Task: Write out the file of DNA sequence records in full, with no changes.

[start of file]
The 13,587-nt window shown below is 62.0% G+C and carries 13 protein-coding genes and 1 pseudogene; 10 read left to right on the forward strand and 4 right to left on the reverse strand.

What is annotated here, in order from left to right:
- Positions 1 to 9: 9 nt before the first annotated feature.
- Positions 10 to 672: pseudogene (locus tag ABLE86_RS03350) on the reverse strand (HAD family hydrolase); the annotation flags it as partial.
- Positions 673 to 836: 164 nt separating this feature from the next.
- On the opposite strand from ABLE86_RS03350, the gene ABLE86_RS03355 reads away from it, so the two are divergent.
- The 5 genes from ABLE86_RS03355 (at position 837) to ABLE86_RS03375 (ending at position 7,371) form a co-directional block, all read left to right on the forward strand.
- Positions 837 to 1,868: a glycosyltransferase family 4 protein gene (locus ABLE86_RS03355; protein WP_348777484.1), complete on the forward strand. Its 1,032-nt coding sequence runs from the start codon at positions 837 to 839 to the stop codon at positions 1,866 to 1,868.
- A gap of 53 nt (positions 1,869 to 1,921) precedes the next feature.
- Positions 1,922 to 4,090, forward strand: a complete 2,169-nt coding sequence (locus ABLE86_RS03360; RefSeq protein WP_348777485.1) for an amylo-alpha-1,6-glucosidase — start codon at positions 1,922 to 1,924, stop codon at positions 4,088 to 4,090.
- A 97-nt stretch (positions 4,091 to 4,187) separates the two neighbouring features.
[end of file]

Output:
The 13,587-nt window shown below is 62.0% G+C and carries 13 protein-coding genes and 1 pseudogene; 10 read left to right on the forward strand and 4 right to left on the reverse strand.

What is annotated here, in order from left to right:
- Positions 1 to 9: 9 nt before the first annotated feature.
- Positions 10 to 672: pseudogene (locus tag ABLE86_RS03350) on the reverse strand (HAD family hydrolase); the annotation flags it as partial.
- Positions 673 to 836: 164 nt separating this feature from the next.
- On the opposite strand from ABLE86_RS03350, the gene ABLE86_RS03355 reads away from it, so the two are divergent.
- The 5 genes from ABLE86_RS03355 (at position 837) to ABLE86_RS03375 (ending at position 7,371) form a co-directional block, all read left to right on the forward strand.
- Positions 837 to 1,868: a glycosyltransferase family 4 protein gene (locus ABLE86_RS03355; protein WP_348777484.1), complete on the forward strand. Its 1,032-nt coding sequence runs from the start codon at positions 837 to 839 to the stop codon at positions 1,866 to 1,868.
- A gap of 53 nt (positions 1,869 to 1,921) precedes the next feature.
- Positions 1,922 to 4,090, forward strand: a complete 2,169-nt coding sequence (locus ABLE86_RS03360; RefSeq protein WP_348777485.1) for an amylo-alpha-1,6-glucosidase — start codon at positions 1,922 to 1,924, stop codon at positions 4,088 to 4,090.
- A 97-nt stretch (positions 4,091 to 4,187) separates the two neighbouring features.